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Reader, Author, Scholar in a Context of Information Overflow. How to master and manage knowledge when there is too much to know?

Periodic Reporting for period 1 - RASCIO (Reader, Author, Scholar in a Context of Information Overflow.How to master and manage knowledge when there is too much to know?)

Reporting period: 2018-01-15 to 2020-06-14

RASCIO —« Reader, Author, Scholar in a Context of Information Overflow. How to manage and master knowledge when there is too much to know? » (Grant Agreement 749180) — is a research project dealing with history, but is at the same time perfectly timely. Indeed, it aims at understanding better a scholar of the Mamluk period, Khalīl b. Aybak al-Ṣafadī (d. 1363), and in particular his methodology, in a context very similar to ours: a context of information overflow.
Actually, the Mamluk period is an example in terms of intellectual vivacity. Encyclopaedism flourished, the sum of knowledge available was always augmenting, scholars and books traveled easily, and ideas were extensively discussed and shared, just like today. Understanding better the tricks used by scholars of that period sheds a new light on our strategies and help us finding efficient ways of thinking.

Practically speaking, the research focused on
- on al-Ṣafadī’s reading journal (his "tadhkirah"): all the preserved volumes have been examined, chronologically ordered, and a previously unknown volume has bee discovered, improving our knowledge of the genre, of al-Ṣafadī's biography and methodology;
- on his correspondence and traces of collaboration with fellow-scholars, thanks to the study of his tadhkirah, and of his Alḥān al-Sawājiʿ (the biographical dictionary of his penfriends);
- on his library, thanks to the study of the ownership statements or consultation marks he left on the manuscripts he owned and/or perused, his readings being confronted to his writings.
Our knowledge of this eminent scholar of the Mamluk period, of his biography, of his network, of his methodology and of the methodology of Mamluk authors in general has thus drastically improved.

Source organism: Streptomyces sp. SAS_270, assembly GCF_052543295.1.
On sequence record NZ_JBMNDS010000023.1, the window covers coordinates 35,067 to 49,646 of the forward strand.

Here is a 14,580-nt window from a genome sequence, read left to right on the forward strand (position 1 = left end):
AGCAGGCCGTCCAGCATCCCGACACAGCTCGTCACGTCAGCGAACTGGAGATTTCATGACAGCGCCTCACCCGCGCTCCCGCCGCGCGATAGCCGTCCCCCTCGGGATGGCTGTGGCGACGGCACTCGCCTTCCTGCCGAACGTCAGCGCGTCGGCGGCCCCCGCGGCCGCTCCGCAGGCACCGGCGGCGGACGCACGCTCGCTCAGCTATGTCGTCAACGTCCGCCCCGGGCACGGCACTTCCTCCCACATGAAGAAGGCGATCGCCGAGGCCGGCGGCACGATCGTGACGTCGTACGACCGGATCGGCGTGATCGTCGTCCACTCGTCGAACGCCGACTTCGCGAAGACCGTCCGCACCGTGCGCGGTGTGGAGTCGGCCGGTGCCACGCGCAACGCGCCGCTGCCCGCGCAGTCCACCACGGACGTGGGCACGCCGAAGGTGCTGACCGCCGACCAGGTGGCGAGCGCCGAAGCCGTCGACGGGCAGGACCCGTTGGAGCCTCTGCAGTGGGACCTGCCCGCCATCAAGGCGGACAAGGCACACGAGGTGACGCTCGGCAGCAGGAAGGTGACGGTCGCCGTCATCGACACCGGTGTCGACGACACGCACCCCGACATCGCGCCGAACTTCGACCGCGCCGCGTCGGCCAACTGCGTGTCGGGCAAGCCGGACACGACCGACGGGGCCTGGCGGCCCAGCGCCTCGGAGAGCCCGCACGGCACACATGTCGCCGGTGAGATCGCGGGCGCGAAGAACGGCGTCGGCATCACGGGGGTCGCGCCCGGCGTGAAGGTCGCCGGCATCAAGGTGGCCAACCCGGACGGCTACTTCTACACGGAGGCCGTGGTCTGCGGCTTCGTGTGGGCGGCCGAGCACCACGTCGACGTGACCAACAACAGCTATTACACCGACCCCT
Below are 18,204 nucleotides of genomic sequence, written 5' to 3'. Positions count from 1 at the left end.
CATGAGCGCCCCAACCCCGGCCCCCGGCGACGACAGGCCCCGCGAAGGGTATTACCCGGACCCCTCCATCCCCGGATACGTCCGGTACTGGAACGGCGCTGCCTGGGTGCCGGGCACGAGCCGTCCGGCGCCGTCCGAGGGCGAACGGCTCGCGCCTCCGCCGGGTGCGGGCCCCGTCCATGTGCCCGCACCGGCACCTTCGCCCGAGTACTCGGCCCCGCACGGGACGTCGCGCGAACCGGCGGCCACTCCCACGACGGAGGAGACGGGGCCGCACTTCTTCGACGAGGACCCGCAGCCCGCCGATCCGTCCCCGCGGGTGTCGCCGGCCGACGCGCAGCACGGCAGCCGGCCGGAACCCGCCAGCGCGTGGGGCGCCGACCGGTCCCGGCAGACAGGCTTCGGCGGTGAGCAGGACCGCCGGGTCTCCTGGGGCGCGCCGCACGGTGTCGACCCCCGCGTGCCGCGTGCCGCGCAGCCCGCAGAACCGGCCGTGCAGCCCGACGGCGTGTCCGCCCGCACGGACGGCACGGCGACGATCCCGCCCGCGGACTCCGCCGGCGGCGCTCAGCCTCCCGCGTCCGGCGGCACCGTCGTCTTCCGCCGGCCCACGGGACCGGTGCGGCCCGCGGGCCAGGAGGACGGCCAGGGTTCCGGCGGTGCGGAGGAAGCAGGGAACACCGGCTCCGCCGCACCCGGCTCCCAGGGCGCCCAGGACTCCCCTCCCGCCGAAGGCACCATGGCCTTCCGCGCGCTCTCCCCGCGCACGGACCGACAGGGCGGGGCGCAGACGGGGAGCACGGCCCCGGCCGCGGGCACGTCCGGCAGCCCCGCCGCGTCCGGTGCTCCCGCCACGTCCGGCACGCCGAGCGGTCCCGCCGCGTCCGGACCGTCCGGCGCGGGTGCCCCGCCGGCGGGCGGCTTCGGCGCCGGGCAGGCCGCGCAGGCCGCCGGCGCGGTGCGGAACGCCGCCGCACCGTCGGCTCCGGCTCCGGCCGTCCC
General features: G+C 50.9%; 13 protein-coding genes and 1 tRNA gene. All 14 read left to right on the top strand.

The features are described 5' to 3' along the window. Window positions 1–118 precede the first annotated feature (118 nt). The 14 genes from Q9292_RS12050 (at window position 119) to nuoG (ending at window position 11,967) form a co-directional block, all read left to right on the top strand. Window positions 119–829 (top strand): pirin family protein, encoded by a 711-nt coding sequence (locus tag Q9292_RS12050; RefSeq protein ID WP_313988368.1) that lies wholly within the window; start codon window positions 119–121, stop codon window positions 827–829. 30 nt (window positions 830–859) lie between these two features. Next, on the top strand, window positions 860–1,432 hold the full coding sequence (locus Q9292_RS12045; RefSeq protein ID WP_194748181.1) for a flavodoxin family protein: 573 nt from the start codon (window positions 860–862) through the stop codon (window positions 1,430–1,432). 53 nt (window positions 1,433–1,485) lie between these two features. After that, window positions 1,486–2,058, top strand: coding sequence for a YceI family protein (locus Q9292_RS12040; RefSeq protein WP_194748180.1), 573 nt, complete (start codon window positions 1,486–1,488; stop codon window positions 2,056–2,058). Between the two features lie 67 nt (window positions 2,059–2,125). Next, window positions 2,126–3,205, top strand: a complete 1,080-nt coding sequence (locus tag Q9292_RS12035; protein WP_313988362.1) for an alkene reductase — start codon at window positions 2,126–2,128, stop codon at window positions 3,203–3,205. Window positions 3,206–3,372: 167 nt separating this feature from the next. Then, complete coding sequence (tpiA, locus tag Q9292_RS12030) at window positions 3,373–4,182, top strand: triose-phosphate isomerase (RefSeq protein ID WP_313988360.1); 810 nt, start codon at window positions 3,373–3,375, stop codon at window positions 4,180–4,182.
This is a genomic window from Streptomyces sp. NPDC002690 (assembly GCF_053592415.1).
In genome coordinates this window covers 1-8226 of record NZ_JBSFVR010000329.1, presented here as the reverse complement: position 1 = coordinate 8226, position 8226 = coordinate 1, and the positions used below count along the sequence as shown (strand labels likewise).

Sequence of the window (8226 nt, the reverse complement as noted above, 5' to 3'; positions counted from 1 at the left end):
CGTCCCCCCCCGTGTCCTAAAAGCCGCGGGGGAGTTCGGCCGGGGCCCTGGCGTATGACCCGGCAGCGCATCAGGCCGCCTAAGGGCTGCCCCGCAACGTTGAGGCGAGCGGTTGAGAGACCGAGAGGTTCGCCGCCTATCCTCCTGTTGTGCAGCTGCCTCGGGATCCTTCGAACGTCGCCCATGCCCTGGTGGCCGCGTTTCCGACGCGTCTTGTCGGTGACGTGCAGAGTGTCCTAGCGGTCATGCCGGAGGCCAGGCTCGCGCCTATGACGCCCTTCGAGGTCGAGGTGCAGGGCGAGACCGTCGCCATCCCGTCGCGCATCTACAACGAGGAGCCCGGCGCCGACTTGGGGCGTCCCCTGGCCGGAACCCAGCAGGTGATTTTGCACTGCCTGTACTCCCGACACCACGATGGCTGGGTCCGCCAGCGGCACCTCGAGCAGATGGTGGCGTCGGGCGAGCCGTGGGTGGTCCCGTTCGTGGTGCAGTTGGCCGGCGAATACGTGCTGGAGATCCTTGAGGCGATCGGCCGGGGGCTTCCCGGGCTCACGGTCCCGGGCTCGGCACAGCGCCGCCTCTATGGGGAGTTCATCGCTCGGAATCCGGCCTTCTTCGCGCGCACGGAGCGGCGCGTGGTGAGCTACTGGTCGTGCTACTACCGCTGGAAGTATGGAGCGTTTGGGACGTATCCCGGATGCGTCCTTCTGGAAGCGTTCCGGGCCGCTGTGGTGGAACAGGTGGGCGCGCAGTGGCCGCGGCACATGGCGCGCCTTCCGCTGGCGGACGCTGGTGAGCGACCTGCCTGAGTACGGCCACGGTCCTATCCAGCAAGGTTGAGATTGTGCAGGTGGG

Another scholar, of the 20th cent., this time, was also approached: Seeger A. Bonebakker (d. 2005), a specialist of the oeuvre of al-Ṣafadī. He was chosen as a second minor case study because he bequeathed all his library and professional papers (notes, correspondence, drafts…) to Ca’ Foscari University of Venice. I thus had all the material directly available for study.

To sum up, this research project was a chance to deepen our understanding of our times and of our intellectual practices, through the lenses of two great scholars of the past, thus shedding light on today, in addition of augmenting our knowledge of Mamluk intellectual history in large. The building and maintaining of a network of trustful friends and colleagues, a cooperative approach to the intellectual production, the updating of previous works, or the composition of reference works are as many cultural convergences observed then and now, as good practices to deal with the overabundance of information. Shedding light on them makes us conscious of their importance for our society, and for the education we provide to the youngest.
Organization of and participation to the Workshop “Launching RASCIO”: 9 speakers, invited for their implication in research topics parallel to different axes of the research project.
Several intensive courses (on Mamluk poetry and on Digital Humanities, one specifically applied to the Islamic studies).
Participation to four international conferences.
Participation to 2 European Researchers' Nights.
3 invitations as keynote speaker.
2 participations to the Supervisor's seminars.
1 article published
2 articles forthcoming
1 thematic volume forthcoming (sort of proceedings for the closing conference of the project that had to be canceled because of the Covid-19 pandemic)
The greater progress is the discovery of an unknown holograph fragment of the Tadhkira in Berlin.

Besides, my work on the mawlid and on different other holograph manuscripts of al-Ṣafadī eloquently showed the elaboration of knowledge was much more fluid than previously thought, during the Mamluk period. Moreover, through the study of these sources and of biographical accounts about al-Ṣafadī, it appeared that the construction of knowledge could be a collective process, the name of the author being actually the name of the initiator of the work.

These are the main unforeseen progresses of the project.
al-Ṣafadī's Tadhkira holograph volume in Princeton University Library
Newly discovered holograph fragment of al-Ṣaafdī's Tadhkira
Reasearchers' Night2019